First Pitch: Friday, September 16


First Pitch: Friday, September 16

By ArtMartone

Welcome to First Pitch, aquick spin around the world of Major League Baseball . . . or at leastthe corner of it that most concerns the Red Sox. For a complete wrapupof Thursday's action, check out Craig Calcaterra's AndThatHappened(

NO MORA! All of a sudden, Terry Francona's little joke ( doesn't seem so funny anymore, does it?

The Red Sox' lead in the wild-card race is down to three games after last night's 9-2 pounding at the hands of the Rays. ( Ken Rosenthal of still believes in the Sox -- mostly -- but the situation is dire enough that the Boston Herald's Steve Buckley is making Kyle Weiland-to-Bobby Sprowl comparisons. (And if you're not old enough to remember Bobby Sprowl, trust me, it ain't good.)

The good news is, Josh Beckett is no Kyle Weiland and he takes the mound for the Sox tonight. ( But Nick Cafardo of the Boston Globe says these Rays aren't going away and this race will probably go right down to the wire.

If that's the case, no more Jim Mora impersonations, okay Tito? Cuts a little close to home.

OH, THE PAIN: Whenever I look at Kevin Youkilis these days, I see Mike Lowell. (

SPEAKING OF PAIN . . . Old friend Chad Finn makes the case that Carl Crawford has been "one of the least valuable everyday players in baseball this season". (

SILVER LINING: Maybe it was a bad night for the Red Sox, but it was a "perfect night" for the Massive Tie Scenario. (

SOMETHING'S IN THE AIR: A few days after Ozzie Guillen accused his White Sox of quitting, Terry Collins said the same thing about his Mets. (

WHEN YOU'RE RIGHT, YOU'RE RIGHT: Francisco Rodriguez is raining on what should be a joyful parade in Milwaukee . . . but Rob Neyer thinks he might have a point. (

R.I.P.: Terry Belle, the twin brother of Albert and his frequent defender during Belle's stormy major-league career, was killed in a car crash in Arizona. (

OLD FRIENDS: Nice comeback for Coco Crisp ( . . . The Marlins expect Hanley Ramirez to be ready for Opening Day 2011, even though the shoulder surgery he underwent Thursday has a recovery period of 4-8 months. (Miami Herald)

AND FINALLY . . . Thank God the Tigers' winning streak ended last night. (

As expected, Red Sox send Swihart to Pawtucket

As expected, Red Sox send Swihart to Pawtucket

Blake Swihart wasn't going to win a job. Monday merely made that official.

Swihart was optioned out as the Red Sox made further cuts, sending a player who could still be the Red Sox catcher of the future -- well, one of them anyway -- to Triple-A Pawtucket, where he's expected to work on his receiving.

Swihart hit .325 in 40 Grapefruit League at-bats.

"Had a very strong camp and showed improvements defensively. Swung the bat very well," manager John Farrell told reporters in Florida.  "For the player that he is and the person that he is, you love him as a person. He's a hell of a talented player.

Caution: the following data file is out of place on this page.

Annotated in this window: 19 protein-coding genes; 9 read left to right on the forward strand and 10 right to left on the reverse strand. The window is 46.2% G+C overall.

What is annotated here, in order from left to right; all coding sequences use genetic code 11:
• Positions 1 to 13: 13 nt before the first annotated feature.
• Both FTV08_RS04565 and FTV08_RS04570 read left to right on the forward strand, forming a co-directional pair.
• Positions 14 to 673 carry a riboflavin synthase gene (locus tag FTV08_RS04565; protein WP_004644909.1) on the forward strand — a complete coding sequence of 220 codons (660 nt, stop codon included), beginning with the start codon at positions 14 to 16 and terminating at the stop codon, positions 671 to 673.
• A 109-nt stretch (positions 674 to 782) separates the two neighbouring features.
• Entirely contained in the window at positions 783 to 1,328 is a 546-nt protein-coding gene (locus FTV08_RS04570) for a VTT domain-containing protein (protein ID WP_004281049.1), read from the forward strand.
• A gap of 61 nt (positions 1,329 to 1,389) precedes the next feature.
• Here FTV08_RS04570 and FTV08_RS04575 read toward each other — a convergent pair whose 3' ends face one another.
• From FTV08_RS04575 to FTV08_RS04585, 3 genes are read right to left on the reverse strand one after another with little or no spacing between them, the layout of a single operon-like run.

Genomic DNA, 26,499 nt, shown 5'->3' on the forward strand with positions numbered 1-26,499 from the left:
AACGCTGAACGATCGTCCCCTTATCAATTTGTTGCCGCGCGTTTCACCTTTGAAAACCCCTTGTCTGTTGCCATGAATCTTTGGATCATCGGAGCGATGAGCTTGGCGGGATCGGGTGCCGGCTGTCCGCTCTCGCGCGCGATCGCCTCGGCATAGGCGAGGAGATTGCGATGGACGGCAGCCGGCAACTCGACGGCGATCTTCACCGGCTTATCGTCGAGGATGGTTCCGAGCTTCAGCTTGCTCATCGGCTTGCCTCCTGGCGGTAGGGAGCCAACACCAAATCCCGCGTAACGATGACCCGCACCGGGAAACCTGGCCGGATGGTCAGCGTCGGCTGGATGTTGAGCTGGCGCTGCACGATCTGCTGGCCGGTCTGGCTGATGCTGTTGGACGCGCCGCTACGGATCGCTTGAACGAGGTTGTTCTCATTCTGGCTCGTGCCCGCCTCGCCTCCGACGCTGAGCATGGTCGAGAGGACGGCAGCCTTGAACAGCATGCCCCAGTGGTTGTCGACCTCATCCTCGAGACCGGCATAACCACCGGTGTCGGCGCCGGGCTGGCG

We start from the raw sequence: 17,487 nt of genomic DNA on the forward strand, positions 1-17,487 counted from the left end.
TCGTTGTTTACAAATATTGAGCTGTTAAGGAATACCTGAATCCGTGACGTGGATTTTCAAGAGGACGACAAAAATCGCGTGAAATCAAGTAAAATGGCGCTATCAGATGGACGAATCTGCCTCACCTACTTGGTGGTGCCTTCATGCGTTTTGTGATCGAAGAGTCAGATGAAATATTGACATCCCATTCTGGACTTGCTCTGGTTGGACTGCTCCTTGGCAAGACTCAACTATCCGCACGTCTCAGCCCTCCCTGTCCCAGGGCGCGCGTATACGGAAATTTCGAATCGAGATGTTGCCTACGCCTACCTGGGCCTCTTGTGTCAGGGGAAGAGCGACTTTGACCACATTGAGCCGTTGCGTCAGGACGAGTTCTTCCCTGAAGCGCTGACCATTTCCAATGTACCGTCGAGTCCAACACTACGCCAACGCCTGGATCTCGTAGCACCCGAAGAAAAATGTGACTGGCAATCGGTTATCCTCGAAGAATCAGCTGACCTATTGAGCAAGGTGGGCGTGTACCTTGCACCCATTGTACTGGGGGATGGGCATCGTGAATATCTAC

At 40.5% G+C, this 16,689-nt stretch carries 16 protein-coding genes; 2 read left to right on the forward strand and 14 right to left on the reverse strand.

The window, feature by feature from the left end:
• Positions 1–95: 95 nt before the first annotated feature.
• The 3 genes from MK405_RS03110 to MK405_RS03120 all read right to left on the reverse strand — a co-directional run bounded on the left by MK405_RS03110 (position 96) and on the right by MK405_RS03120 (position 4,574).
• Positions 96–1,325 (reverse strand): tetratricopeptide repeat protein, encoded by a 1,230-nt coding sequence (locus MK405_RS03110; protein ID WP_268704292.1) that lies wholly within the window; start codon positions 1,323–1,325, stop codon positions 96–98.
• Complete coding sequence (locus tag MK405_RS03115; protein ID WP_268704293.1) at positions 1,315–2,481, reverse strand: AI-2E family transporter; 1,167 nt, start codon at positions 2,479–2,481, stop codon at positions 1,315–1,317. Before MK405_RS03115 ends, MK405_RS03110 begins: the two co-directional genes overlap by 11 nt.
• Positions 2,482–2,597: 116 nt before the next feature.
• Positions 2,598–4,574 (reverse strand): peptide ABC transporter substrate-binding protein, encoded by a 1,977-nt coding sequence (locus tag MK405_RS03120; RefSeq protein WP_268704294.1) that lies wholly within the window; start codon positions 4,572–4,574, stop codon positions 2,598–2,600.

"He made some subtle adjustments with his setup [defensively]. That gave him a different look to pitchers on the mound. Pitchers talked positively about the look that they got from him behind the plate. I think it softened his hands somewhat to receive the ball better. And there were a number of occasions where he was able to get a pitchers' pitch called for a strike, so the presentation of the umpire was a little bit more subtle and consistent then maybe years' past."

Sandy Leon's hot hitting in 2016 earned him an automatic crack at the lead catching spot for this year. Combined with the fact that Christian Vazquez looks great defensively, went deep on Sunday and is out of options, Swihart was the obvious odd man out.

He had options, the others didn't.

Deven Marrero was also optioned to Pawtucket. Sam Travis -- who, like Swihart, could break camp with the 2018 team -- was reassigned to minor-league camp, as was catcher Dan Butler.

The Sox have 38 players left in camp, 32 from the 40-man roster.

Red Sox reliever Tyler Thornburg likely headed to disabled list

Red Sox reliever Tyler Thornburg likely headed to disabled list

Righty Tyler Thornburg seems a guarantee to join David Price on the disabled list to start the season.

Thornburg, the biggest acquisition Red Sox president of baseball operations Dave Dombrowski made for the bullpen this winter, was scratched Monday because of a spasm in his upper right trapezius — not a great sign for a pitcher who already had throwing shoulder issues this spring.

Sox manager John Farrell told reporters in Florida the spasm was “not shoulder related.”  But the trap, a large muscle along the neck and back, does extend to the shoulder blade.

Dombrowski told reporters it is most likely that Thornburg starts the year on the disabled list. More is expected to be known Tuesday, possibly after an MRI.

Robby Scott could be a replacement for Thornburg. If so, the Sox would likely have three lefties in the bullpen, along with Fernando Abad and Robbie Ross Jr.

"Possibly. Possibly," Dombrowski said of Scott. “We still have to make those decisions. But possibly.”

Dombrowski didn’t indicate a desire to go outside the organization for now.

Thornburg had barely enough time to get ready for Opening Day prior to Monday’s setback. If he indeed starts the season on the DL, Joe Kelly would be the eighth-inning reliever for the Sox — a role Kelly was headed for anyway given Thornburg’s shaky spring.

Thornburg, 28, had a 2.15 ERA last season for the Brewers. The Sox picked him up at the winter meetings in a deal that sent Travis Shaw and prospects to the Milwaukee Brewers.